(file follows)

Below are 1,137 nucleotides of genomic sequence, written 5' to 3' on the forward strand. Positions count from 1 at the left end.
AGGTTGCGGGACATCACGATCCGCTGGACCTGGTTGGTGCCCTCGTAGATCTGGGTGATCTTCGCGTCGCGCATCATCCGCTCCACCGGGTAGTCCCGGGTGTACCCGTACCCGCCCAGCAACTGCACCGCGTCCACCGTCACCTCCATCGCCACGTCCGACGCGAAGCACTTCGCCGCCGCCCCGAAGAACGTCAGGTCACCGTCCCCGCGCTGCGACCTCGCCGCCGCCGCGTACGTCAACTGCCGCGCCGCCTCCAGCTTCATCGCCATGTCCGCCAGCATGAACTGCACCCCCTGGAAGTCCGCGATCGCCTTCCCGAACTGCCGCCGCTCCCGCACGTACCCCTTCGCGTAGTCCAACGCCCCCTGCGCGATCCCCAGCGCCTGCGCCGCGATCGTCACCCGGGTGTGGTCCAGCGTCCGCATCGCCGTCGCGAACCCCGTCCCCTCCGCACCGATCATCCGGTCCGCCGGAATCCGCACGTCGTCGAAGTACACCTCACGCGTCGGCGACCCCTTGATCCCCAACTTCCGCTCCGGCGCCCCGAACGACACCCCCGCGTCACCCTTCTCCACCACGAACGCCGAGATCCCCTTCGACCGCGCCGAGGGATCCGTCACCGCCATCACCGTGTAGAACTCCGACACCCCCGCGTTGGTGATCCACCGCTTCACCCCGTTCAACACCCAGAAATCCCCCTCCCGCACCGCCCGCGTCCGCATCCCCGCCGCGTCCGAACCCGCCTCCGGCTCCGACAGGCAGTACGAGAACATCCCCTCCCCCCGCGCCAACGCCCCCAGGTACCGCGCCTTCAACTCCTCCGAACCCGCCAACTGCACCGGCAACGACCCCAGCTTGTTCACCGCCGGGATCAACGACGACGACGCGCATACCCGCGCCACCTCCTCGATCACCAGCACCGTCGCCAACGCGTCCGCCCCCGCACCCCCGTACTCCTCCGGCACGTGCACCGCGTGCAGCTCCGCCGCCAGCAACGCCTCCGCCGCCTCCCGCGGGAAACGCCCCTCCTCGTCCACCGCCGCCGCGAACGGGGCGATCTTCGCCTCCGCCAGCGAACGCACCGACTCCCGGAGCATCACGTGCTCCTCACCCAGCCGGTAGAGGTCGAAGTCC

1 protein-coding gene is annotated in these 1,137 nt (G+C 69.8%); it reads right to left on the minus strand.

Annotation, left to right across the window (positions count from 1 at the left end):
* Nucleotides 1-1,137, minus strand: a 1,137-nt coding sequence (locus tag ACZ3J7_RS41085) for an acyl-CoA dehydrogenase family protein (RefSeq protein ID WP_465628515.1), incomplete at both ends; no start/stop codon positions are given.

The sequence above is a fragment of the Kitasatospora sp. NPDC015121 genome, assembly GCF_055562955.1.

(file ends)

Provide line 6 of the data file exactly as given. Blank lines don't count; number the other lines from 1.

The sequence above is a fragment of the Kitasatospora sp. NPDC015121 genome, assembly GCF_055562955.1.